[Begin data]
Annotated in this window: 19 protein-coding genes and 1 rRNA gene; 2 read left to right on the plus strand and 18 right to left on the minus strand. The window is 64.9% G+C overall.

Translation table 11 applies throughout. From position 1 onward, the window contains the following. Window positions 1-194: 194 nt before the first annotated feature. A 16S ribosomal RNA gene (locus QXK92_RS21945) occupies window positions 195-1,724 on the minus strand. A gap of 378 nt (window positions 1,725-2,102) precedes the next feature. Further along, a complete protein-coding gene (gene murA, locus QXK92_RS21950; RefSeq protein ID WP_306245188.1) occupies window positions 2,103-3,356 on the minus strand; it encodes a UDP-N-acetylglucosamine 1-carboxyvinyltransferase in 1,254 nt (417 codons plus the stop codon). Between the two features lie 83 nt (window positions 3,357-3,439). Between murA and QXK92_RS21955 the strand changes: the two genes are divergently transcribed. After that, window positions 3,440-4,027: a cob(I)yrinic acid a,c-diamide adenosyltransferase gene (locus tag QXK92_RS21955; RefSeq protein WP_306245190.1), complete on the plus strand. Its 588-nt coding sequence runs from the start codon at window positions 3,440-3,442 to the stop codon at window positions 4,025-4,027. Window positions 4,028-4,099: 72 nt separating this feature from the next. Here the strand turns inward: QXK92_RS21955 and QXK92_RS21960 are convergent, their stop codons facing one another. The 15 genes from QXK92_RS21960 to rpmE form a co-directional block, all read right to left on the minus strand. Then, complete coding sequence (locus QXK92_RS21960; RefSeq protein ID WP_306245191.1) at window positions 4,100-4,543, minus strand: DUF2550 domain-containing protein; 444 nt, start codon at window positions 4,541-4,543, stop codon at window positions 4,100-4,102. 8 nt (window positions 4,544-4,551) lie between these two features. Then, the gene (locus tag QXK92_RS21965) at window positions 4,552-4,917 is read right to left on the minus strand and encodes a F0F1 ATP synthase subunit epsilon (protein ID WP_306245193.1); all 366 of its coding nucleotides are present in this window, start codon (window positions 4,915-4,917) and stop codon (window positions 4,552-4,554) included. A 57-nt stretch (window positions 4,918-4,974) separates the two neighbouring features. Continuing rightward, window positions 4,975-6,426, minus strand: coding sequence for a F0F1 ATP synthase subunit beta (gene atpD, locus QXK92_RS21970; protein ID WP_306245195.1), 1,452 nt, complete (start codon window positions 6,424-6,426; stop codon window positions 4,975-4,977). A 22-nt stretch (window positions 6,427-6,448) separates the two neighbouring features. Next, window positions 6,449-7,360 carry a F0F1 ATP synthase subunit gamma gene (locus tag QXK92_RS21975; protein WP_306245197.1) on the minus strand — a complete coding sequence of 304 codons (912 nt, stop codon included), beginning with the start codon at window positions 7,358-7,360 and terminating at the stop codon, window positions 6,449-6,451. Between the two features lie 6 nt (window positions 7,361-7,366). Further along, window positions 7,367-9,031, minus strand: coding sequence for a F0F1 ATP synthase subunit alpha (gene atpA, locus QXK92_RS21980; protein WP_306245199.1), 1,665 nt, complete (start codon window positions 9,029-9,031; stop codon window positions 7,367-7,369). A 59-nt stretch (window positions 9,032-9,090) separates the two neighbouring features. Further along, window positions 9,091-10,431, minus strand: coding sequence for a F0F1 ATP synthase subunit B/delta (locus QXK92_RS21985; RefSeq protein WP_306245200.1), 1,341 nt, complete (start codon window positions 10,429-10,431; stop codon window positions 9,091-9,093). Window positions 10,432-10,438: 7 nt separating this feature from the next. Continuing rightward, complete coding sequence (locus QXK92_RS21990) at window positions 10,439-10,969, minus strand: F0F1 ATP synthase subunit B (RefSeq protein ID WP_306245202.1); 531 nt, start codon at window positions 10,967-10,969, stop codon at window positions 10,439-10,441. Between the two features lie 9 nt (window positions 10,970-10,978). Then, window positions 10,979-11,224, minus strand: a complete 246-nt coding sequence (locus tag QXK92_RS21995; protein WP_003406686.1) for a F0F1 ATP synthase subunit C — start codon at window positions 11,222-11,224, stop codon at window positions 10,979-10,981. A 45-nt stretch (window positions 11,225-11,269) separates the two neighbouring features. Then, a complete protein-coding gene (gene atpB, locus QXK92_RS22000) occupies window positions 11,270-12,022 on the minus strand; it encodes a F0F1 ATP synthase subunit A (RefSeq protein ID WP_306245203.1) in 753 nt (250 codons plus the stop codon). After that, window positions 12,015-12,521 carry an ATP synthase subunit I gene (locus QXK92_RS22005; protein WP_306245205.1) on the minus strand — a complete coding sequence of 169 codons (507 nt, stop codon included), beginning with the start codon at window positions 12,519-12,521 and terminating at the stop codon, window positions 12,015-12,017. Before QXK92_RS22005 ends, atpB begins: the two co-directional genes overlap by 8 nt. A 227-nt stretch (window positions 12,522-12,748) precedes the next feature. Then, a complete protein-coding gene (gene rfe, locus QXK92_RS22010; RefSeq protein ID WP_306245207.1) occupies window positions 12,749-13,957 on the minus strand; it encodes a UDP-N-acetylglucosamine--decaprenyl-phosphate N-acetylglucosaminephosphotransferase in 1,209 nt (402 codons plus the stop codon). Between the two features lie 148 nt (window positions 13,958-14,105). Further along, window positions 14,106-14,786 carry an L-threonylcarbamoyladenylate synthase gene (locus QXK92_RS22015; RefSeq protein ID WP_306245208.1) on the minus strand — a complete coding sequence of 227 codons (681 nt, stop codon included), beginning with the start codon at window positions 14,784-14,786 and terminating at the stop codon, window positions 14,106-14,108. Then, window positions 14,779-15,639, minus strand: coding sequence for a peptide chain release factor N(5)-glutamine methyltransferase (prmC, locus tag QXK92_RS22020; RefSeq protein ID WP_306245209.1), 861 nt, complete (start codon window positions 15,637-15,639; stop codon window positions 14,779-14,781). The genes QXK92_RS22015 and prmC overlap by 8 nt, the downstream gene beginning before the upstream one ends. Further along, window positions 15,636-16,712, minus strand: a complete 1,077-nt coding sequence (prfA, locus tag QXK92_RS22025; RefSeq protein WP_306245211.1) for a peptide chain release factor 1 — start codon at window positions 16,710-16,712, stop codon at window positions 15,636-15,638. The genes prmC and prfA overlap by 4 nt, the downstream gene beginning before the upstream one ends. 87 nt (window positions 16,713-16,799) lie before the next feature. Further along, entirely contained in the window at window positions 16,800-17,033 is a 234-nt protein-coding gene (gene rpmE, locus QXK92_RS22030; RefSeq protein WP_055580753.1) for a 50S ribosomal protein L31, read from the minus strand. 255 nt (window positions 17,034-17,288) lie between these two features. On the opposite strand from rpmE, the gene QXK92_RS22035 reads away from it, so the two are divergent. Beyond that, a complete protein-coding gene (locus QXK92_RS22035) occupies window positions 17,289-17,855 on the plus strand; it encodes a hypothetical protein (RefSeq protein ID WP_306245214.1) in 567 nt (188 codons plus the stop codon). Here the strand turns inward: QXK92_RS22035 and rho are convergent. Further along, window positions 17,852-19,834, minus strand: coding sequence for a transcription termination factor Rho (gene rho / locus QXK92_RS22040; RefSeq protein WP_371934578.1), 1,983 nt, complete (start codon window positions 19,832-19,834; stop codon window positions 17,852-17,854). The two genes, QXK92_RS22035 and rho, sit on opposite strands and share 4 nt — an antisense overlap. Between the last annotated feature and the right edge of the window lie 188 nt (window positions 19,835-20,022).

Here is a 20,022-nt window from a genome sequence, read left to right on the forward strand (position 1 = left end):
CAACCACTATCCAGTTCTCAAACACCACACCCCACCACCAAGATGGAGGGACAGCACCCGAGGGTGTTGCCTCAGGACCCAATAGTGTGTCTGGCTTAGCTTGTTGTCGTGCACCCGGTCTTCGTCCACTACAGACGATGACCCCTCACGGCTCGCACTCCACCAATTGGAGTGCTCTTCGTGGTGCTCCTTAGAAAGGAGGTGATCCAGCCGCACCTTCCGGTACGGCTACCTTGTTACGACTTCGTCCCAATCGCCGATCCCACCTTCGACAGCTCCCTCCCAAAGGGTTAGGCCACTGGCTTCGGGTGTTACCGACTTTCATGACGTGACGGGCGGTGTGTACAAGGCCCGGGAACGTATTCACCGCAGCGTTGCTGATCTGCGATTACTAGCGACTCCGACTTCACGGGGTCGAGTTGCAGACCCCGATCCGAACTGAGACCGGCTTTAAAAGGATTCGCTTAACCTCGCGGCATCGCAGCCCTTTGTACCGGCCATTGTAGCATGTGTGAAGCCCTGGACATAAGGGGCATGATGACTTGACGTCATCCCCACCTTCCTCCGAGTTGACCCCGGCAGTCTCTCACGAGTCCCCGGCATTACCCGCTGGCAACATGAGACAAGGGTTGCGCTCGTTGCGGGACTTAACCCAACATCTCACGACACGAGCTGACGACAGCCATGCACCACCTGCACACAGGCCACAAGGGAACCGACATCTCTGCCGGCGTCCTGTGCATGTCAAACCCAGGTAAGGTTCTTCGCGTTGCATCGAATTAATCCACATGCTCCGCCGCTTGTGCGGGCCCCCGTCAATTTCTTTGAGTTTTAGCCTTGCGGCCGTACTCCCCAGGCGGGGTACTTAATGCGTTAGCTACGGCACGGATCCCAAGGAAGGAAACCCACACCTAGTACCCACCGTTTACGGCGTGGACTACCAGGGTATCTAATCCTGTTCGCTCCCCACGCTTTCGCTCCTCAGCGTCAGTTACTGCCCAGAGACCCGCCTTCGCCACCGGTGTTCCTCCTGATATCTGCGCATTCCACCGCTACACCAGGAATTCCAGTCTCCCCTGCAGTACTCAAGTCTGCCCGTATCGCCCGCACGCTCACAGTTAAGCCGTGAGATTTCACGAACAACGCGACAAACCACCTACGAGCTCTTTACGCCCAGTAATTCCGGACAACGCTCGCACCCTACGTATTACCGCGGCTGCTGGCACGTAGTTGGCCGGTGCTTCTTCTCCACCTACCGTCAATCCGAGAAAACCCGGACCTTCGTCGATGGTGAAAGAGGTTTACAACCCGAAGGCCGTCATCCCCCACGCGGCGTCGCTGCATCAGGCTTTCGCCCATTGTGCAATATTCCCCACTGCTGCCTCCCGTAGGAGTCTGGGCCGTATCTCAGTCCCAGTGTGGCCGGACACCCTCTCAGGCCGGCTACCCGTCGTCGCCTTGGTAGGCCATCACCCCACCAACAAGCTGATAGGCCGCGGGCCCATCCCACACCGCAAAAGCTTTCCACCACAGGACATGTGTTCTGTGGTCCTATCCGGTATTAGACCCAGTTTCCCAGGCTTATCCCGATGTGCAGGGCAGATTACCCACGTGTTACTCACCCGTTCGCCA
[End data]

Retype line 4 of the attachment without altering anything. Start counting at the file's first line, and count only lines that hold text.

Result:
CAACCACTATCCAGTTCTCAAACACCACACCCCACCACCAAGATGGAGGGACAGCACCCGAGGGTGTTGCCTCAGGACCCAATAGTGTGTCTGGCTTAGCTTGTTGTCGTGCACCCGGTCTTCGTCCACTACAGACGATGACCCCTCACGGCTCGCACTCCACCAATTGGAGTGCTCTTCGTGGTGCTCCTTAGAAAGGAGGTGATCCAGCCGCACCTTCCGGTACGGCTACCTTGTTACGACTTCGTCCCAATCGCCGATCCCACCTTCGACAGCTCCCTCCCAAAGGGTTAGGCCACTGGCTTCGGGTGTTACCGACTTTCATGACGTGACGGGCGGTGTGTACAAGGCCCGGGAACGTATTCACCGCAGCGTTGCTGATCTGCGATTACTAGCGACTCCGACTTCACGGGGTCGAGTTGCAGACCCCGATCCGAACTGAGACCGGCTTTAAAAGGATTCGCTTAACCTCGCGGCATCGCAGCCCTTTGTACCGGCCATTGTAGCATGTGTGAAGCCCTGGACATAAGGGGCATGATGACTTGACGTCATCCCCACCTTCCTCCGAGTTGACCCCGGCAGTCTCTCACGAGTCCCCGGCATTACCCGCTGGCAACATGAGACAAGGGTTGCGCTCGTTGCGGGACTTAACCCAACATCTCACGACACGAGCTGACGACAGCCATGCACCACCTGCACACAGGCCACAAGGGAACCGACATCTCTGCCGGCGTCCTGTGCATGTCAAACCCAGGTAAGGTTCTTCGCGTTGCATCGAATTAATCCACATGCTCCGCCGCTTGTGCGGGCCCCCGTCAATTTCTTTGAGTTTTAGCCTTGCGGCCGTACTCCCCAGGCGGGGTACTTAATGCGTTAGCTACGGCACGGATCCCAAGGAAGGAAACCCACACCTAGTACCCACCGTTTACGGCGTGGACTACCAGGGTATCTAATCCTGTTCGCTCCCCACGCTTTCGCTCCTCAGCGTCAGTTACTGCCCAGAGACCCGCCTTCGCCACCGGTGTTCCTCCTGATATCTGCGCATTCCACCGCTACACCAGGAATTCCAGTCTCCCCTGCAGTACTCAAGTCTGCCCGTATCGCCCGCACGCTCACAGTTAAGCCGTGAGATTTCACGAACAACGCGACAAACCACCTACGAGCTCTTTACGCCCAGTAATTCCGGACAACGCTCGCACCCTACGTATTACCGCGGCTGCTGGCACGTAGTTGGCCGGTGCTTCTTCTCCACCTACCGTCAATCCGAGAAAACCCGGACCTTCGTCGATGGTGAAAGAGGTTTACAACCCGAAGGCCGTCATCCCCCACGCGGCGTCGCTGCATCAGGCTTTCGCCCATTGTGCAATATTCCCCACTGCTGCCTCCCGTAGGAGTCTGGGCCGTATCTCAGTCCCAGTGTGGCCGGACACCCTCTCAGGCCGGCTACCCGTCGTCGCCTTGGTAGGCCATCACCCCACCAACAAGCTGATAGGCCGCGGGCCCATCCCACACCGCAAAAGCTTTCCACCACAGGACATGTGTTCTGTGGTCCTATCCGGTATTAGACCCAGTTTCCCAGGCTTATCCCGATGTGCAGGGCAGATTACCCACGTGTTACTCACCCGTTCGCCA